The tile design replaces the traditional Windows desktop. If you haven’t seen it, imagine all of your desktop icons actually being larger items that also contain dynamically updating content. For example, instead of just a weather application icon, you get an actual tile that not only opens the application, but also displays relevant information in the tile itself. The clinical utility of this feature may not be self evident, but Microsoft has taken the lead in creating a theoretical application utilizing live tiles. Additional examples include an alerts tile and an orders tile, both displaying live, real-time information. When clicked, it will launch you into a full-screen, dare I say, windowless view of the application and all of your alerts, for example. I can’t help but note the irony of Windows looking best now that Microsoft has finally removed the windows. The live tiles interface will allow clinicians to view updating patient information in real time, with multiple patients visible at once and a simple click to access their chart. The swipe feature that allows switching from screen to screen, application to application, or to close an application with a simple swipe across the screen, makes Windows 8 a breeze to use, and it’s sorely missed when going back to the iPad. It will admittedly take some time for EMR vendors to fully capitalize on the new tools in Windows 8, but live tiles presents some exciting possibilities that will eventually make your clinical work flow more smoothly.
While live tiles represents an anxiety-inducing change from what we’re used to, fear not, for your traditional desktop is one of those tiles and is, therefore, just a click away—well, sort of. While you can launch the desktop from the tiles screen and enter a traditional desktop view, missing is the start button on the lower left corner. Fortunately, there’s an app for that (several actually), and if you can’t live without your start button, you can download a third-party application to bring it back. Since we’re on the subject of tiles and the traditional desktop, one of the more curious actions occurs when opening a Windows Office application from the tiles. Present in your default list of tiles are favorites such as RT versions of Word, Excel, etc.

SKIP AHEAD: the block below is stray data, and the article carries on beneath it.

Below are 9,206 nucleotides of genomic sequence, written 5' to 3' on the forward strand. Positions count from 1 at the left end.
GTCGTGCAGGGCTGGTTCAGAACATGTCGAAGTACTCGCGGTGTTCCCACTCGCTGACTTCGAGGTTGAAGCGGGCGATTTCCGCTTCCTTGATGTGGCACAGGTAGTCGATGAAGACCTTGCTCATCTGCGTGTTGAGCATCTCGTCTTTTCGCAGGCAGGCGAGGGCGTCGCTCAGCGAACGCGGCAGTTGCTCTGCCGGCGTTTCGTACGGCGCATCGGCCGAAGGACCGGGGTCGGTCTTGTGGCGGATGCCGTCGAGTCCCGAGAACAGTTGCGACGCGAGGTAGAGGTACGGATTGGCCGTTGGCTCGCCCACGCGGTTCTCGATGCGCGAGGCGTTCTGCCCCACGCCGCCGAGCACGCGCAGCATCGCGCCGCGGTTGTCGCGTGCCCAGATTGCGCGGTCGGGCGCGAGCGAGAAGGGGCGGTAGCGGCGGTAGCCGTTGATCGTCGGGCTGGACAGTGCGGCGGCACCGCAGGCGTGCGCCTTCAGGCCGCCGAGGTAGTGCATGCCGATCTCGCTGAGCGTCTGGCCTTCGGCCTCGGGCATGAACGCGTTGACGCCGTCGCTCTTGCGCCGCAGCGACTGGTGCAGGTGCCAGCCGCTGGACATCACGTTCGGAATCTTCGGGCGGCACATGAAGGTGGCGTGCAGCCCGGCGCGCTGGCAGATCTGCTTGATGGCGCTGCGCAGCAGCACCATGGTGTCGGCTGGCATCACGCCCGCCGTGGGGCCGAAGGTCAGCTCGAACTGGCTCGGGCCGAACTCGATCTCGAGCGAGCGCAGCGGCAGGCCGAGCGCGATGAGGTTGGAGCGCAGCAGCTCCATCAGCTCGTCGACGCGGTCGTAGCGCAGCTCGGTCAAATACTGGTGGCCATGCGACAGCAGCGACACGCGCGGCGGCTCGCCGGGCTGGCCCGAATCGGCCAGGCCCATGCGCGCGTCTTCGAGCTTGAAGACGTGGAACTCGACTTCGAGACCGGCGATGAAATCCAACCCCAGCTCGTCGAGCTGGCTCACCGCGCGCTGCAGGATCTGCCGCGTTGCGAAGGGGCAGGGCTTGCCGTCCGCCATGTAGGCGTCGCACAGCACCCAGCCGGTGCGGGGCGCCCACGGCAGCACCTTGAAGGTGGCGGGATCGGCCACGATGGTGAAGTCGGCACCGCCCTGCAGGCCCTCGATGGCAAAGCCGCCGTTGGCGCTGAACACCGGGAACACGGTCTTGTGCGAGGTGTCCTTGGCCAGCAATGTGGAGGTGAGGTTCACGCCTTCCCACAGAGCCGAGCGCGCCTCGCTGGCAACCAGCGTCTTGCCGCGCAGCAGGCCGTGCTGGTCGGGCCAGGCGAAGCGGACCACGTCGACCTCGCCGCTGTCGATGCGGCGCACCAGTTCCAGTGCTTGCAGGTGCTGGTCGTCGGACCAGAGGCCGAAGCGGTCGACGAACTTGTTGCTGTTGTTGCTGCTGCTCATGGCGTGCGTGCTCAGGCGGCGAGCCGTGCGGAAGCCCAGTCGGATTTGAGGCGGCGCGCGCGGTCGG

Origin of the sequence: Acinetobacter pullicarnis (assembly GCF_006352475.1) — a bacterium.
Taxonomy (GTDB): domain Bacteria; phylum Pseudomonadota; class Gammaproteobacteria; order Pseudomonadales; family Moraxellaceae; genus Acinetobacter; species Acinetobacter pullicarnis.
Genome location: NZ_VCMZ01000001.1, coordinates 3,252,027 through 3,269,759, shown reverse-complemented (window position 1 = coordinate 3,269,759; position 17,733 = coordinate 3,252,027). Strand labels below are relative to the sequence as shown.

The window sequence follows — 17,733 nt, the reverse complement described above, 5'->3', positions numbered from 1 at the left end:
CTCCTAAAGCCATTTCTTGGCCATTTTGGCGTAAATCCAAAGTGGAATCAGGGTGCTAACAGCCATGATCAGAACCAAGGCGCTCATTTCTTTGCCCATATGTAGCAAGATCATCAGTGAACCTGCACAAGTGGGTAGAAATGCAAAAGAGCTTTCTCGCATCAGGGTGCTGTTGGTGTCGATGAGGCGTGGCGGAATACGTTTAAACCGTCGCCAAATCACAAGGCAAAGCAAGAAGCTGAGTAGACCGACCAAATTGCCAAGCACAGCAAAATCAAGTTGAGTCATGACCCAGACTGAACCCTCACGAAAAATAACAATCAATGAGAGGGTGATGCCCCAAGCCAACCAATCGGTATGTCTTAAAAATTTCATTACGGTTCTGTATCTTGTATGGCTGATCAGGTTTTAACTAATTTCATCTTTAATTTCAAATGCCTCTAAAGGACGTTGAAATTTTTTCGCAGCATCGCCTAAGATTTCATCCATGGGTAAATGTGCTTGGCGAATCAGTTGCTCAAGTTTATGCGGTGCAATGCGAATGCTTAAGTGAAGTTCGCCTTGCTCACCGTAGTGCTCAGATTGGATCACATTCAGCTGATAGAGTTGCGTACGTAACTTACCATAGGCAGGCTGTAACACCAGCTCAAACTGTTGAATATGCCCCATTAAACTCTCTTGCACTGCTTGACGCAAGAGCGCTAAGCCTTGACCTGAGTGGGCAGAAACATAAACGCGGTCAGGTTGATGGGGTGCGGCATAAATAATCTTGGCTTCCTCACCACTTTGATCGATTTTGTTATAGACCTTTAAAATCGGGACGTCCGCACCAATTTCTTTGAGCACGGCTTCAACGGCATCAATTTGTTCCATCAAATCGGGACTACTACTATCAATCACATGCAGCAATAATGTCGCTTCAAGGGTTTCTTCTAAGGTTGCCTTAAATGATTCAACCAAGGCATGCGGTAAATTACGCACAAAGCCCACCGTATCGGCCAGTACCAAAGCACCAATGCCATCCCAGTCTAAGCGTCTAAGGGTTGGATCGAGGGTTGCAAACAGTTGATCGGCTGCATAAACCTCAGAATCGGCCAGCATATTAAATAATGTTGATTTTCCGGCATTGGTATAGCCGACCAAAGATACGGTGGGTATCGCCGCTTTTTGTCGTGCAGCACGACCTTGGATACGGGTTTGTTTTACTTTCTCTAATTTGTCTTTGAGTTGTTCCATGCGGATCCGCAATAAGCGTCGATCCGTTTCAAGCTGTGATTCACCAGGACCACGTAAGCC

When launching one of these tiles, the application first switches you to the desktop view and then proceeds to open the application. From the user perspective, it’s an unusual twist, but it belies part of the ingenuity behind Windows 8. More accurately, it shows Windows 8 to be a transitional OS, blending the old with the new. One of the greatest challenges a successful software company faces is legacy compatibility with new releases. In essence, what Microsoft has done with Windows 8 is provide us with a slick new interface, the tiles, while preserving the desktop we are all comfortable with. Windows 8, therefore, lays a foundation for software developers to transition their applications to take full advantage of the tiles capabilities while still preserving existing desktop- oriented functionality. The real power of this clever hybrid solution becomes clear when considering that Windows 8 was designed to become a device agnostic operating system, or a single OS interface across mobile, tablet, and desktop devices.